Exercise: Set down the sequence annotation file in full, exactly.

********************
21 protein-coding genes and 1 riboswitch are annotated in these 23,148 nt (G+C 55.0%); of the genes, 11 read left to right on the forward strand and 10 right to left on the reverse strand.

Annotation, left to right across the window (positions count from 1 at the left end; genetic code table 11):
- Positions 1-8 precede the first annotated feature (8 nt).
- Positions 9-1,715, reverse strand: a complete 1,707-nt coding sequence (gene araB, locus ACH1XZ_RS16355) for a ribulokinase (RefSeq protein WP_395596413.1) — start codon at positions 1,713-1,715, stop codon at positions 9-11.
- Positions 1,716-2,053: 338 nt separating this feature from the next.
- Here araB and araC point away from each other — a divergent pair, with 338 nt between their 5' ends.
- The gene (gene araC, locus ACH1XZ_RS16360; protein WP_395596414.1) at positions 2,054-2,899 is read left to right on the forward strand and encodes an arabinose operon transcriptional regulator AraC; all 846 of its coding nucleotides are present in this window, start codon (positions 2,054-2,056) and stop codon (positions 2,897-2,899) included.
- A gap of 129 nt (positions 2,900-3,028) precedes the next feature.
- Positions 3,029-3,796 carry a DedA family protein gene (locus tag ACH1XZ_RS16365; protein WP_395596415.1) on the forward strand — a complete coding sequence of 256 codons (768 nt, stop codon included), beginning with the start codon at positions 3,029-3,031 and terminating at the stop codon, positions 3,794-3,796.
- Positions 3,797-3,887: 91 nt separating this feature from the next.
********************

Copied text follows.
21 protein-coding genes and 1 riboswitch are annotated in these 23,148 nt (G+C 55.0%); of the genes, 11 read left to right on the forward strand and 10 right to left on the reverse strand.

Annotation, left to right across the window (positions count from 1 at the left end; genetic code table 11):
- Positions 1-8 precede the first annotated feature (8 nt).
- Positions 9-1,715, reverse strand: a complete 1,707-nt coding sequence (gene araB, locus ACH1XZ_RS16355) for a ribulokinase (RefSeq protein WP_395596413.1) — start codon at positions 1,713-1,715, stop codon at positions 9-11.
- Positions 1,716-2,053: 338 nt separating this feature from the next.
- Here araB and araC point away from each other — a divergent pair, with 338 nt between their 5' ends.
- The gene (gene araC, locus ACH1XZ_RS16360; protein WP_395596414.1) at positions 2,054-2,899 is read left to right on the forward strand and encodes an arabinose operon transcriptional regulator AraC; all 846 of its coding nucleotides are present in this window, start codon (positions 2,054-2,056) and stop codon (positions 2,897-2,899) included.
- A gap of 129 nt (positions 2,900-3,028) precedes the next feature.
- Positions 3,029-3,796 carry a DedA family protein gene (locus tag ACH1XZ_RS16365; protein WP_395596415.1) on the forward strand — a complete coding sequence of 256 codons (768 nt, stop codon included), beginning with the start codon at positions 3,029-3,031 and terminating at the stop codon, positions 3,794-3,796.
- Positions 3,797-3,887: 91 nt separating this feature from the next.